SPOILERS FOR VERTIGO AND BELL, BOOK AND CANDLE:
James Stewart and Kim Novak made two movies back-to-back that were released in 1958: Hitchcock’s masterpiece Vertigo, and the delightful romantic comedy, Bell, Book and Candle. These are two of my favorite films, due in no small part to the chemistry between Stewart and Novak.
The films couldn’t be more different from each other. Vertigo is a dark tale of obsessive love, while Bell, Book and Candle is a vibrant comedy about a man who literally falls under the spell of a witch. Yet both actors are perfect in their roles.
Novak was not originally slated to play the double roles of Madeleine/Judy in Vertigo. Vera Miles was cast but had to drop out due to pregnancy. Hitchcock made a deal with Columbia to have them lend out Novak if Stewart would agree to co-star with her in Bell, Book and Candle, which is why the two films were made so close together.
Vertigo is based on the French novel D’entre les morts (Among the Dead) by Pierre Boileau and Thomas Narcejac. Hitchcock originally wanted to adapt their novel Celle qui n’était plus (She Who Was No More), which became the film Les Diaboliques, directed by Henri-Georges Clouzot. There is a legend that Boileau and Nercejac deliberately wrote D’entre les morts specifically for Hitchcock, but that has since been debunked.
John “Scottie” Ferguson, a policeman who retires after he witnesses the death by falling of another officer, is tapped by an old friend to trail his wife. The husband claims he is only worried his wife is mentally ill and may take her own life. He is convinced that she has taken on the personality of her ancestress, a Spanish woman who had her child taken away from her during colonial times in old California.
Scottie reluctantly agrees but becomes fascinated by the beautiful Madeleine. He witnesses her jumping into San Francisco bay and rescues her. From there, they become romantically involved. Scottie has a mental breakdown when Madeleine throws herself off the tower of an old Spanish mission. After a stint in a mental institution, he runs into a girl named Judy who has a remarkable resemblance to Madeleine. Obsessively, he changes her look so that she resembles the dead Madeleine. Judy is resistant but eventually agrees because she loves him. It is revealed that the woman Scottie was following was not Madeleine at all, but Judy, who had been her husband’s lover and partner in crime. The person Scottie witnessed falling from the tower was the real Madeleine, who had been murdered by the pair.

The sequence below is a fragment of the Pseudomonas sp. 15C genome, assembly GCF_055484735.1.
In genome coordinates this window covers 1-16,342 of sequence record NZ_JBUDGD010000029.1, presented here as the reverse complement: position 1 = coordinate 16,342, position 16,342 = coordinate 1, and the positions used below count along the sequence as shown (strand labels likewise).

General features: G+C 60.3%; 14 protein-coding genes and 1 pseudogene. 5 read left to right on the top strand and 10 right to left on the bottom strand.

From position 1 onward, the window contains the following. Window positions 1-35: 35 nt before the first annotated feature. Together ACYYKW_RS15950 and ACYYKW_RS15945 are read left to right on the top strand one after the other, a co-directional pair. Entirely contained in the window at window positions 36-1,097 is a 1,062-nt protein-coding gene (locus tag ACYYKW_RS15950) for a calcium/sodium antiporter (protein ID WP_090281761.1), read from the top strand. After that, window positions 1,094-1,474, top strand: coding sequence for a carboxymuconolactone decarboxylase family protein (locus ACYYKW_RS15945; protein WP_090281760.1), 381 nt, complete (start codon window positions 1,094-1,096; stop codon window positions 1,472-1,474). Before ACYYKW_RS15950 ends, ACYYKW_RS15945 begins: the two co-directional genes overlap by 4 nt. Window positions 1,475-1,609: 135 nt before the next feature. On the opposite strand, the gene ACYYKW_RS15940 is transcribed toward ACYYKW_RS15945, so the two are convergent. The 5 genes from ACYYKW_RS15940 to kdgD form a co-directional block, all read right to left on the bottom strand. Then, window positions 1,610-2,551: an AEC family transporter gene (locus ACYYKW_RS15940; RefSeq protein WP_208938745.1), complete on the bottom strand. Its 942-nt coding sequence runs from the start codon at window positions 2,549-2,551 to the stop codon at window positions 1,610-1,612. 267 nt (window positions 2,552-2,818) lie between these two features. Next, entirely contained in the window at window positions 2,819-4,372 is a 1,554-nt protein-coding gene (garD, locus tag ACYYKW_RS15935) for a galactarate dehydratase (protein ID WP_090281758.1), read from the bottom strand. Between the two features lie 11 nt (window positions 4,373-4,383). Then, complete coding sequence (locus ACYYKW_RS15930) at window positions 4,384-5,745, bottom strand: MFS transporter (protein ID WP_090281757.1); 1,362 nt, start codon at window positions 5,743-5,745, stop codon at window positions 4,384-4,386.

Bell, Book and Candle is about a witch named Gillian Holroyd, who has romantic feelings for her neighbor Shep Henderson. When she finds out he’s going to marry a hated schoolmate of hers, she casts a spell on him so he falls in love with her. When he realizes what she is and what she did to him, he seeks out an antidote to the spell. He meets with her months later and realizes she has lost her powers because she genuinely loves him.
The two films are certainly very different but do share at least one major theme: obsessive love. Both protagonists (Scottie and Gillian) are nearly destroyed by their obsession. However, in Gillian’s case, she at least gets a happy outcome, though it’s sad she has lost her magical powers.
I wouldn’t call Novak a great actress, but she has a unique screen presence. Along with Grace Kelly, she epitomizes Hitchcock’s “cool blond” seductress. (Honestly, I have a hard time imagining Vera Miles playing Madeleine/Judy.) Novak’s remoteness serves her well in Vertigo and makes perfect sense for Gillian’s character in Bell, Book and Candle. In both films she brings out something in Stewart that is more complex than what he showed in his earlier roles—a darkness, including a darker sensuality. He always had great comic timing, but the scene where the spell is broken in Bell, Book and Candle totally cracks me up every time I see it.
Kim Novak tells a story that she met up with Stewart years after they made the movies and tried to talk him into doing another film with her. He declined, saying he was too old to play a romantic lead.
It’s a shame they only got to make the two movies. Too bad Novak wasn’t able to cast a spell on him to make him say yes.